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John Hinckley Jr.: The Now-Free Man Who Tried To Assassinate President Ronald Reagan

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President Ronald Reagan Waves To Onlookers Moments Before An Assassination Attempt
The White House/Getty Images

March 30, 1981, should have been just another day for President Ronald Reagan. Just 69 days after his inauguration, the president was giving a speech to about 5,000 members of the AFL-CIO at the Washington Hilton Hotel in Washington, D.C.

At around 2:30 p.m., Reagan left the hotel, waving to supporters as security walked him to his limousine. Waiting in the crowd, however, was John Hinckley Jr., a mentally ill young man with a .22 revolver and an intent to murder.

Hinckley, who was born in Ardmore, Oklahoma, in 1955, suffered from emotional problems and was prescribed anti-depressants and tranquilizers. In 1976, Hinckley saw the movie “Taxi Driver,” starring Robert De Niro as Travis Bickle, a mentally disturbed taxi driver who becomes obsessed with Betsy (Cybill Shepherd), who volunteers on the presidential campaign of Charles Palantine (Leonard Harris). Bickle repulses Betsy when he takes her to a porn theater on a date, and his attempts to apologize are rejected. Distraught by her rejection, Bickle has violent fantasies and begins buying guns. He also starts attending Palantine’s rallies to learn about his security, with the intent of assassinating the candidate. When Bickle finally makes his move, he’s stopped by Secret Service agents as he draws his gun. While all this is going on, Bickle is also attempting to save a child prostitute, played by Jodie Foster.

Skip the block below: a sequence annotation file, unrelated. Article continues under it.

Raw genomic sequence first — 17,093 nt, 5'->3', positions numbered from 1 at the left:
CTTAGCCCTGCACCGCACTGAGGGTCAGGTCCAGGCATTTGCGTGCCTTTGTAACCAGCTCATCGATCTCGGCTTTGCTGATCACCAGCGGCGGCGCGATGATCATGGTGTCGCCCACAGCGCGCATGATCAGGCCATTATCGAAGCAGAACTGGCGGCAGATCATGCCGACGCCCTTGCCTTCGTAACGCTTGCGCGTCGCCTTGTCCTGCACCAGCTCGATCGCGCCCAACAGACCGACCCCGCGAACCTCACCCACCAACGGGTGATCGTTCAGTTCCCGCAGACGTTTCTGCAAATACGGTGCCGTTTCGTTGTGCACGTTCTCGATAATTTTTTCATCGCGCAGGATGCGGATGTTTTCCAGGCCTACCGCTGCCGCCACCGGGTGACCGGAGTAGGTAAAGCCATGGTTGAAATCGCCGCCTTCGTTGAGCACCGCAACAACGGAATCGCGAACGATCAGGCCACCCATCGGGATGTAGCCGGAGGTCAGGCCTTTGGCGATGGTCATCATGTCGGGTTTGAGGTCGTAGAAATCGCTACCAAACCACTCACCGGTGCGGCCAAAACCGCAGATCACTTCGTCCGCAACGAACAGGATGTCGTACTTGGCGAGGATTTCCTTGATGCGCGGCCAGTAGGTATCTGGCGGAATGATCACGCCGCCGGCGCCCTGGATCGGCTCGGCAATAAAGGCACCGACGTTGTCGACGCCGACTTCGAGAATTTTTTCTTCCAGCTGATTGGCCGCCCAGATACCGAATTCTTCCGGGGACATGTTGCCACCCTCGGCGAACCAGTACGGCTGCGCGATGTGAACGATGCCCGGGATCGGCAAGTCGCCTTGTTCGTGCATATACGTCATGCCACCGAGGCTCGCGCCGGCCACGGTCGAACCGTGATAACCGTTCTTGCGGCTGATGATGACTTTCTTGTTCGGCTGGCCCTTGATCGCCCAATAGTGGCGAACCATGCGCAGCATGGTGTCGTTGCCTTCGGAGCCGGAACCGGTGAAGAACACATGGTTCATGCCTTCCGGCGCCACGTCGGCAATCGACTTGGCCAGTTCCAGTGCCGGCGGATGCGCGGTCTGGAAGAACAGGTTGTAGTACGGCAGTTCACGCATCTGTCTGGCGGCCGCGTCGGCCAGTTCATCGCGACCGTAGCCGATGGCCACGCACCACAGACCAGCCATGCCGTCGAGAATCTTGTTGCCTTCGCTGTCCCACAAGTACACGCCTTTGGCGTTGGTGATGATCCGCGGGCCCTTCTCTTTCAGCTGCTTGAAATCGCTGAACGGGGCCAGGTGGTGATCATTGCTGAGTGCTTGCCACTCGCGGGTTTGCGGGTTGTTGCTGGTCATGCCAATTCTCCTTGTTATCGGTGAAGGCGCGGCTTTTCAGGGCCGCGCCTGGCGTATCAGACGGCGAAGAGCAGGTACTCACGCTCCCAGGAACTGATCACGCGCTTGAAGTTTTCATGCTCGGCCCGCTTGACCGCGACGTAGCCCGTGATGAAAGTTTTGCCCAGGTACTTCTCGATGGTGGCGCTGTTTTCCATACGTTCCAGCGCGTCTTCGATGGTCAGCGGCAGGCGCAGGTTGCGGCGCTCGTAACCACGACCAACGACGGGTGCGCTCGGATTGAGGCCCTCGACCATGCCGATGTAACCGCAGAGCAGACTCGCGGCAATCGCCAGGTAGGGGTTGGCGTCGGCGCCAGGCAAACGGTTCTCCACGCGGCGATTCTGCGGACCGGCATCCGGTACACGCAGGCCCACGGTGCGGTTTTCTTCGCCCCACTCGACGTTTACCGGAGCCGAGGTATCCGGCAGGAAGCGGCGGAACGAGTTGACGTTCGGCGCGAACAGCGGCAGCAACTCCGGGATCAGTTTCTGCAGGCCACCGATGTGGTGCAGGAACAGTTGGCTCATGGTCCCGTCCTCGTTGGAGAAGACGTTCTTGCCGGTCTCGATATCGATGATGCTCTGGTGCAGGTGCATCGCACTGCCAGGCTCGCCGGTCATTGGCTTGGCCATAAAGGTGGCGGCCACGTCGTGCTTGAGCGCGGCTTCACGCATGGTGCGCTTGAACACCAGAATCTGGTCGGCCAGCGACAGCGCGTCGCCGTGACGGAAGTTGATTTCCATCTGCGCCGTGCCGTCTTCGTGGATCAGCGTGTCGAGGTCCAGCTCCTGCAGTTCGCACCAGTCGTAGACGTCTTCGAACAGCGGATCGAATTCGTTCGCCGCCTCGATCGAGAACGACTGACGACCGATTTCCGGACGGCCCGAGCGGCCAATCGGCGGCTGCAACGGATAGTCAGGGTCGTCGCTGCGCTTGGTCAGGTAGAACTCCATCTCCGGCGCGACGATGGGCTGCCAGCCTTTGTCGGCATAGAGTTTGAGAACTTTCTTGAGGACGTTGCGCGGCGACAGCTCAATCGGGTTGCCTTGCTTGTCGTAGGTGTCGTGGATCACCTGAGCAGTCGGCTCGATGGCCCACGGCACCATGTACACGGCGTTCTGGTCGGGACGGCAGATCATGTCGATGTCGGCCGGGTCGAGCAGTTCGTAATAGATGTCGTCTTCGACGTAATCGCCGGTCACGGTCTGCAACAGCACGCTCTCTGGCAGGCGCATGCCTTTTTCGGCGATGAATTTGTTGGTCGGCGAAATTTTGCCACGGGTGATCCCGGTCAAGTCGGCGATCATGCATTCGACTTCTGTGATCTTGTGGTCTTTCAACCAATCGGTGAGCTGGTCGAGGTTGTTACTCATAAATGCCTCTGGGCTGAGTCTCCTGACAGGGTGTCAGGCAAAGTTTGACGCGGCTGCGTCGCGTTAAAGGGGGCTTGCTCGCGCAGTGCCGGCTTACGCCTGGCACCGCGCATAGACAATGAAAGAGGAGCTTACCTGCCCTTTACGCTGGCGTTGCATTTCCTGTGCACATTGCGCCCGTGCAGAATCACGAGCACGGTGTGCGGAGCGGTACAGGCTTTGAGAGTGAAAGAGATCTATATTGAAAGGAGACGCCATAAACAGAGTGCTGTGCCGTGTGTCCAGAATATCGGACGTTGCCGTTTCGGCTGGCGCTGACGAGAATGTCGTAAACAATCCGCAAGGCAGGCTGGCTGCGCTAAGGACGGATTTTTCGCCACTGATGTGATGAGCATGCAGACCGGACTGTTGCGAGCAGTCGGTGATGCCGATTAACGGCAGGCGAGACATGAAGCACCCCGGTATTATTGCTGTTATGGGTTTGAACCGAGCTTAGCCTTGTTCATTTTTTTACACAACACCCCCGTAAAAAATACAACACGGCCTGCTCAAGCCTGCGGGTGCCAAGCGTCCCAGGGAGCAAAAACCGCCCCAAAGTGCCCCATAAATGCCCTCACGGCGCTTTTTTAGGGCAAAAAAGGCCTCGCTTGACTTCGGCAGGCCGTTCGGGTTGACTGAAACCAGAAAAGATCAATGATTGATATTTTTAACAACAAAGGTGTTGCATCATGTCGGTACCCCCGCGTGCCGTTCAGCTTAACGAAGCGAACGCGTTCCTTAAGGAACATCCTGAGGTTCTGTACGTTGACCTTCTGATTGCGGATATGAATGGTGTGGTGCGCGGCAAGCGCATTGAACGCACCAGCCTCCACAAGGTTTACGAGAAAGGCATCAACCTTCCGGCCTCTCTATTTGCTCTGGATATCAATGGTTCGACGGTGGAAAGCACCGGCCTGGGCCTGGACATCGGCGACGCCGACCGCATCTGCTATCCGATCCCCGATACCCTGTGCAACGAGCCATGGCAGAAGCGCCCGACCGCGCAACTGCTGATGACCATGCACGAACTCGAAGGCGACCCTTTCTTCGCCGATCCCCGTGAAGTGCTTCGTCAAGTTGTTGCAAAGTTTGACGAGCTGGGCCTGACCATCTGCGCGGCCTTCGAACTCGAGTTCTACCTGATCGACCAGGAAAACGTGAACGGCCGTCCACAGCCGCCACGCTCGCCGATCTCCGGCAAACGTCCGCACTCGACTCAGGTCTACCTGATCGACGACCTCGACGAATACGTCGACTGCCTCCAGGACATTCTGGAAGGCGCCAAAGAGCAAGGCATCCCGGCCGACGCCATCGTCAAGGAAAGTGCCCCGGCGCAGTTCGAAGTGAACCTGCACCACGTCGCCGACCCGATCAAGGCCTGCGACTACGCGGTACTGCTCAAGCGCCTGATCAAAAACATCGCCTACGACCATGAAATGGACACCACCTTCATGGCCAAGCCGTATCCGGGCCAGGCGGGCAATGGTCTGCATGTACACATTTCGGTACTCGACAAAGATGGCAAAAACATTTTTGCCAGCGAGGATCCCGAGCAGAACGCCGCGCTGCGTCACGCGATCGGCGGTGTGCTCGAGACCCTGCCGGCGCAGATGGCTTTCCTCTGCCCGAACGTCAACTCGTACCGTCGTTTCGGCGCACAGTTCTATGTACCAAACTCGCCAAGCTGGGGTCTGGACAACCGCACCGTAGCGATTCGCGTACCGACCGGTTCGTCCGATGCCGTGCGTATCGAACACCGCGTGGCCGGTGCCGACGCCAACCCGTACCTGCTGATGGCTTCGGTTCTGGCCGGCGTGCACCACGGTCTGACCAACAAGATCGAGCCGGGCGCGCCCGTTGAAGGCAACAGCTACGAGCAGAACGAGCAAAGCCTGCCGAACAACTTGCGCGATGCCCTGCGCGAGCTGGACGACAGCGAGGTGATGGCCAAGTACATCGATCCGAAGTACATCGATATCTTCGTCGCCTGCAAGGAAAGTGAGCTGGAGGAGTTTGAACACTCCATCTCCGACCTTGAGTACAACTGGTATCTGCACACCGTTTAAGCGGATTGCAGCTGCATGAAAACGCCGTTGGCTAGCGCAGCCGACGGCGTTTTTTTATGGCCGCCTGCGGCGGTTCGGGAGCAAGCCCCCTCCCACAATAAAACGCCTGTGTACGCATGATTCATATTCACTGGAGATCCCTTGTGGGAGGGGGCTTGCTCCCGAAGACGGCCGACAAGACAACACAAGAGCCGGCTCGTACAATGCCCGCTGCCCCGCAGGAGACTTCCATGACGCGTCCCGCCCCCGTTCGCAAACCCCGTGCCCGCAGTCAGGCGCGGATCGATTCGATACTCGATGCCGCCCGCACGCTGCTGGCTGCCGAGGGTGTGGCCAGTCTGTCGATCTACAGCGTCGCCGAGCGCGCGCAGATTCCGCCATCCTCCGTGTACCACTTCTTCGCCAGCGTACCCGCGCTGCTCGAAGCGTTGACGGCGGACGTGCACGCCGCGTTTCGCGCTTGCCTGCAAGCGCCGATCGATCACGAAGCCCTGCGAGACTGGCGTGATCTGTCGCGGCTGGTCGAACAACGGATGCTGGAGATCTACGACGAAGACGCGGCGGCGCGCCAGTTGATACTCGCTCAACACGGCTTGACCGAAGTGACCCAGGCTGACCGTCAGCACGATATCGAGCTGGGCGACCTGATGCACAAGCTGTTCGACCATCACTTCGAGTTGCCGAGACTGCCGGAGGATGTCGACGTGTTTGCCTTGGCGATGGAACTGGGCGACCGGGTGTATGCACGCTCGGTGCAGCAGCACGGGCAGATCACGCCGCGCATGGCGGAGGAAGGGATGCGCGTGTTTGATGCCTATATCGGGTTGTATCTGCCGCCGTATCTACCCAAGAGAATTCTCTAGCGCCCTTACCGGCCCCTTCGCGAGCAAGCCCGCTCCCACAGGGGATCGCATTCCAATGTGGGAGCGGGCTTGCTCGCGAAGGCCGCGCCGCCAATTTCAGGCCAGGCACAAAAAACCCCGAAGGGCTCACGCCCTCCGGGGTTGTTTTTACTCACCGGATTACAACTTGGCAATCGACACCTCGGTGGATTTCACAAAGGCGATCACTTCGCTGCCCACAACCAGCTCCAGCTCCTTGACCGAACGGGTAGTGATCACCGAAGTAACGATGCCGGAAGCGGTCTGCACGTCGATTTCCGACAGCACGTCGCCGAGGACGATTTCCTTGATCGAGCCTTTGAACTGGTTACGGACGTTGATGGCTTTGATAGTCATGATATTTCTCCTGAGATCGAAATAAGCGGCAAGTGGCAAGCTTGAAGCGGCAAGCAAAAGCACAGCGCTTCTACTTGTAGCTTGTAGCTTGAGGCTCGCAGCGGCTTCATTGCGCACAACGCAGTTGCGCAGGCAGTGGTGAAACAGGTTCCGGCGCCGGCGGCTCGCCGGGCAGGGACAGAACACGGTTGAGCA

Hinckley became obsessed with Foster after watching the movie, and even moved to New Haven, Connecticut, to stalk her when she began attending Yale University. He took a Yale writing course and left love letters and poems in her mailbox. He also repeatedly called her and managed to speak with her twice, reportedly telling her he wasn’t a “dangerous person,” according to Hinckley’s biography at the University of Missouri-Kansas City School of Law. Foster steered clear of the stalker who would one day make history.

In addition to Foster, Hinckley was also obsessed with the idea of assassination. After being rejected by Foster, he began thinking that if he could become a household name by assassinating the president of the United States, he may prove that he was worthy of her “respect and love.”

Reagan was not Hinckley’s first potential target. In 1980, Jimmy Carter was still president, so Hinckley began stalking him on the campaign trail. Hinckley was arrested by airport security in Nashville after they found handguns in his suitcases. The guns were confiscated, and he was fined $62.50.

Hinckley was not deterred. He purchased two new guns but began seeing a psychiatrist in the fall of 1980 after his parents insisted. Hinckley’s parents owned an oil company and were quite wealthy, and his new psychiatrist believed that the best way to help their son overcome what was believed to be emotional immaturity was to cut him off financially.